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Here’s what is in Raleigh’s community climate action plan

Crabtree Creek along a Greenway trail in Raleigh. Greenway use could grow as transportation and to increase flood protection, the CCAP says.

In March of this year, the City of Raleigh released its first community-wide action plan.

The goal of Raleigh Community Climate Action Plan? Reduce citywide greenhouse gas emissions by 80% by 2050.

While the document itself is 120+ pages, this primer serves as an entry point to learning what’s being done locally about climate change, our April and May Converging Topic
👂 Based on your initial feedback, this overview includes more information on what’s being done now and how climate change is anticipated to affect BIPOC communities.

How climate change will affect Raleigh

More and longer-lasting heat waves, more intense storms, which is anticipated to result in worse flooding in low-lying areas. Many historically Black communities, such as those near wetlands, are disproportionately affected now by stormwater, and that could get worse. [more defining climate change]

Another challenge: Raleigh’s expected growth — “some estimates suggest that Raleigh’s population could increase by 50 percent in the next 30 years,” the plan projects.

As Raleigh’s population grows, this will mean more development and infrastructure, the plan says, “more impervious surfaces” (AKA hard surfaces where water cannot seep into the ground) “and more people in need of protection from storms, floods, and extreme heat.”

What the plan includes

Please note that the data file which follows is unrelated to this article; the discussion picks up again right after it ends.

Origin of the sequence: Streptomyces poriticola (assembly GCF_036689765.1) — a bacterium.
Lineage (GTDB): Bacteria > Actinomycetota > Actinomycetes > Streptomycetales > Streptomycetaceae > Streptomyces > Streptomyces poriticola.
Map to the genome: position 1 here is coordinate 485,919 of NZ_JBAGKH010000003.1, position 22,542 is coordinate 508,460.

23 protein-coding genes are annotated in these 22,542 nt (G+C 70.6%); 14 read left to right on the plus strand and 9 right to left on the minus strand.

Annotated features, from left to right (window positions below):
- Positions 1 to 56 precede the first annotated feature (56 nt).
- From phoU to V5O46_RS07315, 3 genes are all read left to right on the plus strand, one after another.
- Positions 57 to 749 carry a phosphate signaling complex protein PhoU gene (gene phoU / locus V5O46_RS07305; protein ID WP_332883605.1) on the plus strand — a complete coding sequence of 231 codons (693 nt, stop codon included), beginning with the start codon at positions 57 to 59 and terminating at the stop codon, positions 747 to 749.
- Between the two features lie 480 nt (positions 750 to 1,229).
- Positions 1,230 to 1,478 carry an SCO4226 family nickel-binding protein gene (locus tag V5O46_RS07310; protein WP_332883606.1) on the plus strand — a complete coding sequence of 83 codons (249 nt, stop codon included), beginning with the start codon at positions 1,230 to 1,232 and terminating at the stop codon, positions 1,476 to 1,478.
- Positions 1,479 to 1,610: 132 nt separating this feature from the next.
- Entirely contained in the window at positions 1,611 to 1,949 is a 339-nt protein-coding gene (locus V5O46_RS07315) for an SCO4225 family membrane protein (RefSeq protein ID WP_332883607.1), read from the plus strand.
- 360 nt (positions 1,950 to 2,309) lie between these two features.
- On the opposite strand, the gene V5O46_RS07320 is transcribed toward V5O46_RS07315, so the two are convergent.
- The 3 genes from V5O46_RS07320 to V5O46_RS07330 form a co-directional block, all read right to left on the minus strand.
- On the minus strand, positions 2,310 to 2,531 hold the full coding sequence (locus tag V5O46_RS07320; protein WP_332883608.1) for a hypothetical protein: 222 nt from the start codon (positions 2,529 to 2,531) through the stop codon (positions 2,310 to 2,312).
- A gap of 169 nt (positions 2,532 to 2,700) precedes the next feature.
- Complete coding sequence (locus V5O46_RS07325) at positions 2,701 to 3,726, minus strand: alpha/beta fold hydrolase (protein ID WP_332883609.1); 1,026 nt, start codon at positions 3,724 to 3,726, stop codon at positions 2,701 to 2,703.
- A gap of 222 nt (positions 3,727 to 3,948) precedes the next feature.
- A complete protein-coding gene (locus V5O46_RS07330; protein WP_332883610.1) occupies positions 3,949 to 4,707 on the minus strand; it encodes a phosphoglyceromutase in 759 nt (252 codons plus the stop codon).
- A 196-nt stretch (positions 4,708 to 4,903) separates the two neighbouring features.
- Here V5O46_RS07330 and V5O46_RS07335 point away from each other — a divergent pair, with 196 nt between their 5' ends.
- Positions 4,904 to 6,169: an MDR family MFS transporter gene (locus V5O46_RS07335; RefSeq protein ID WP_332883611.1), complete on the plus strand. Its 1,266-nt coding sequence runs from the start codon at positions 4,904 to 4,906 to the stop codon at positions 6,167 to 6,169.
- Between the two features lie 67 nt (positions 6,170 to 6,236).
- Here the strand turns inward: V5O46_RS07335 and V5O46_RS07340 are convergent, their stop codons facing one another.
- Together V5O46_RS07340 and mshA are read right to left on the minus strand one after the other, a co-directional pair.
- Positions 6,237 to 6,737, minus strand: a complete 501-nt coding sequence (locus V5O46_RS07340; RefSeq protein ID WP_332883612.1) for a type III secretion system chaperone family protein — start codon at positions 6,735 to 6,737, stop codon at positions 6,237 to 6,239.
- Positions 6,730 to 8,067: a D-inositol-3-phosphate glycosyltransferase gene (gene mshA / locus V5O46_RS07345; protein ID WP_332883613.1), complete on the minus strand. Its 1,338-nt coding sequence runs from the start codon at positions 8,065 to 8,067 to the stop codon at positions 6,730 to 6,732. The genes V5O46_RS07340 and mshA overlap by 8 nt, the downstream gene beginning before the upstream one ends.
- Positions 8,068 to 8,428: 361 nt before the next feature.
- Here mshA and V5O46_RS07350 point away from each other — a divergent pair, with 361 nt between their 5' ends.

The plan seeks to mitigate carbon emissions, “improve community resilience and preparedness” for climate change and “move toward a more equitable community.”

Categorically, you can read about the process to create the plan in chapters 1-4, three big topics in chapters 5-7 and strategies for implementation at the end. 

Those three big topics are:

  • Buildings & energy: This represents 56% of the city’s greenhouse gas emissions. 
  • Transportation & land use: This represents 42% of greenhouse gas emissions. Land use factors in on the “amount of people driving fewer miles or out of their cars completely.”
  • In a section named Resilience and Cross cutting, the plan tackles issues of equity, such as “strategies addressing flood risk, heat and other climate, resilience, and social impacts…”

What the city is doing

Navigate to page 47 and you’ll find action steps, including icons that indicate if the city is a partner or taking the lead, and how far along the action step is (idea, getting started, or action underway). 

The plan also outlines how the city sees its role: To lead by example, convene and collaborate, invest in resources for “foundational work” and track implementation and how it’s going. 

One of those early priorities is sharing a sustainable business toolkit, Megan Anderson, Sustainability Manager for the City of Raleigh said. 

Action steps that expand on current programs include:

  • Green Raleigh Review, a “plan review process specifically for adding green stormwater infrastructure and energy efficient practices to a developed site.”